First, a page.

Follow the money ...

Saturday, April 9th, 2005
"Public Schools Wooing Home-Schooled Students." That's the title of yesterday's CNN article on education.

Why would a school district do this? Is it about educating the next generation of decision makers?

I'd like to think so.

It seems that more than one school district is trying to make up for severe budget cuts by... imagine this ... finding new ways to better serve students in their districts - particularly those who are not currently enrolled in public school.

This is a topic that I've wanted to write about for a long time. I'm no stranger to public education. Still, I'm the only member of my family not involved in public education. I spent eight years of my life in the American public school system. My wife, a devoted teacher, gave up her career in public education just so that she could home educate our children. (Why would she do that? It's a long story - perhaps I'll blog about it another day).  As you can see, I have input and experience from many perspectives.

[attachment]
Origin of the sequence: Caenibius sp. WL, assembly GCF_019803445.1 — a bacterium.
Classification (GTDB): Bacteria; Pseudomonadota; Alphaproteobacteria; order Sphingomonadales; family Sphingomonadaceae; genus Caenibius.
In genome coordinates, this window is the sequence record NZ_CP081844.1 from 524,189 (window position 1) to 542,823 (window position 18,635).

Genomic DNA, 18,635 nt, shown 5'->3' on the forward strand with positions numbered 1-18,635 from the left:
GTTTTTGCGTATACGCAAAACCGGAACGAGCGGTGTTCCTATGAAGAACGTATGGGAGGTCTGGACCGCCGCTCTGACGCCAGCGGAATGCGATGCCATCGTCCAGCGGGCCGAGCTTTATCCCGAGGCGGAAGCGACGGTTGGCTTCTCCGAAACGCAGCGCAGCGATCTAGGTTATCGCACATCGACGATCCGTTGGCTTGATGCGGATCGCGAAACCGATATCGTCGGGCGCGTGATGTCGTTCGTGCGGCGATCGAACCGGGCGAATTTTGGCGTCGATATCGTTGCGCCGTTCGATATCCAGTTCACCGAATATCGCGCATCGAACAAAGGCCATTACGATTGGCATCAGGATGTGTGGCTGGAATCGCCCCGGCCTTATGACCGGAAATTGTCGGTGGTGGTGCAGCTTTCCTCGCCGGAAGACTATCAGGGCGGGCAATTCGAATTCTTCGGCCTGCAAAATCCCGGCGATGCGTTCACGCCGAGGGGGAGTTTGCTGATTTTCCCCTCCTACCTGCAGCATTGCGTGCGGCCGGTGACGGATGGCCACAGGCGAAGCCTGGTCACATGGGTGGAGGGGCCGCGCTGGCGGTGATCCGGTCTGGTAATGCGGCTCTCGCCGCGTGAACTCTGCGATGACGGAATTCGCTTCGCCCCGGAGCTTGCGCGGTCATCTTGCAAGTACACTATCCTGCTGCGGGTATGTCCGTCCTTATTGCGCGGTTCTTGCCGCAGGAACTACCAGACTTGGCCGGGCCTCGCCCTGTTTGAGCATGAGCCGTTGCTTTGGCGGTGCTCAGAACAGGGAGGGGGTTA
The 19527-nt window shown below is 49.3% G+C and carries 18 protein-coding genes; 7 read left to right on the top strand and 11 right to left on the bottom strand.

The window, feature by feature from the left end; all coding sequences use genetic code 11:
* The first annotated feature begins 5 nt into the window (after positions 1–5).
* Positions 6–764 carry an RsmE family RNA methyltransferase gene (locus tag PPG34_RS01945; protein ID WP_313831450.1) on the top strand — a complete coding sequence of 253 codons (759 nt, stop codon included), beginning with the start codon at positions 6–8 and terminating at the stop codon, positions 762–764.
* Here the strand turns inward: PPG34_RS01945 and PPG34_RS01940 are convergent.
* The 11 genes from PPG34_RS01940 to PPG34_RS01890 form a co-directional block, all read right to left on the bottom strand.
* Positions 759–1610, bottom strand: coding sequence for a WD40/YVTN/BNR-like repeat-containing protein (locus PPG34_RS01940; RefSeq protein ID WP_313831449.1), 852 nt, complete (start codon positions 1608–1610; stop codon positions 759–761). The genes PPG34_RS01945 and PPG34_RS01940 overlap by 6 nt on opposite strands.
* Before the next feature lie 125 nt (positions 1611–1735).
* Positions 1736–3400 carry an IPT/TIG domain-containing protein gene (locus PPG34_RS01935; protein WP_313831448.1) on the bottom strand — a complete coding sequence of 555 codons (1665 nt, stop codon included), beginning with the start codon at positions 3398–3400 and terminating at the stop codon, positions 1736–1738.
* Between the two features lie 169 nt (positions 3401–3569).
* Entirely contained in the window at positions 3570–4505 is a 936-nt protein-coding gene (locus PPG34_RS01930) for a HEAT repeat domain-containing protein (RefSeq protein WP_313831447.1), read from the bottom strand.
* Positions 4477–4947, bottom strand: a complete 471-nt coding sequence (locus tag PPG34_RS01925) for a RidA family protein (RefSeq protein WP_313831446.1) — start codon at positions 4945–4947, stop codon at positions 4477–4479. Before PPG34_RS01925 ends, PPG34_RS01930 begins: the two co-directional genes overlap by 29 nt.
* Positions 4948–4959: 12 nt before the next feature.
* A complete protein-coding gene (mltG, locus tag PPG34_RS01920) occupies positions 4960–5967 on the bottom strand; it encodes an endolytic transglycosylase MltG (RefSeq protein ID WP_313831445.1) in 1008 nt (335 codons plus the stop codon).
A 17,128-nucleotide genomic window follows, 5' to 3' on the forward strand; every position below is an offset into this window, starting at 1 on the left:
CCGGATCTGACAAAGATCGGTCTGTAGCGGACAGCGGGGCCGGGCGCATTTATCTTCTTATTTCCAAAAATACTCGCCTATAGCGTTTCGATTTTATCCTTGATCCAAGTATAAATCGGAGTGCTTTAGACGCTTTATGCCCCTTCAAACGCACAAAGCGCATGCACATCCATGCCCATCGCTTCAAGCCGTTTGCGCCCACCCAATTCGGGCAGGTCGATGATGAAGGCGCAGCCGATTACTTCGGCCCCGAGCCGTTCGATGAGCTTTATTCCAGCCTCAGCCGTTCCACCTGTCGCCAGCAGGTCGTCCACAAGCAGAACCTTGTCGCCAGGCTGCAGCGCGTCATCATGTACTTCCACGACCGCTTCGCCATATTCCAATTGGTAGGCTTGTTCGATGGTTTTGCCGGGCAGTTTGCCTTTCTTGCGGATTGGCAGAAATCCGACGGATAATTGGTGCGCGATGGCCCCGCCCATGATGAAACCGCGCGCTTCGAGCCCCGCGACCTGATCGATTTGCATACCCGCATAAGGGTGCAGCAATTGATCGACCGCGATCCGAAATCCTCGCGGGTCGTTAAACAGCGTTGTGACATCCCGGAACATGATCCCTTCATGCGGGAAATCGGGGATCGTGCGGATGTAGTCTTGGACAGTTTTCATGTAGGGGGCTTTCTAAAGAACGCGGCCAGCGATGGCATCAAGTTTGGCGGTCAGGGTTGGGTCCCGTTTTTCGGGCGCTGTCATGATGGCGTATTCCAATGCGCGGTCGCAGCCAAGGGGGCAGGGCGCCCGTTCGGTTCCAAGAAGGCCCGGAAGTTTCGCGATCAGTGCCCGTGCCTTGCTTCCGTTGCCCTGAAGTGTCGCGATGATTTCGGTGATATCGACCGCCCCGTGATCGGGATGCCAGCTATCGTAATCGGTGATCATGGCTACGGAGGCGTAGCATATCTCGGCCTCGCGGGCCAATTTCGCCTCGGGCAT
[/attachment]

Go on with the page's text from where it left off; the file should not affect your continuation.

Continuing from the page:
The CNN article brings up the fact that many public school districts are trying to get homeschool families to send their children back to public school ... so that they can collect state funds. You see, although you and I pay state taxes earmarked for education, your local schools only collect if your child is in school. If you don't send your child to public school, the school does not get the money. The state keeps the rest. No refunds. Surprise. Perhaps this is why some school districts argue that families that choose to educate their children at home are hurting their districts. Sorry, I don't think it's the classroom attendance they are worried about; it's the ...

Regardless of their motivation, I think it is wonderful that so many school districts are looking at what they can do to better serve students in their district. I want to see all students benefit from a quality education. I even pay taxes to help make this happen.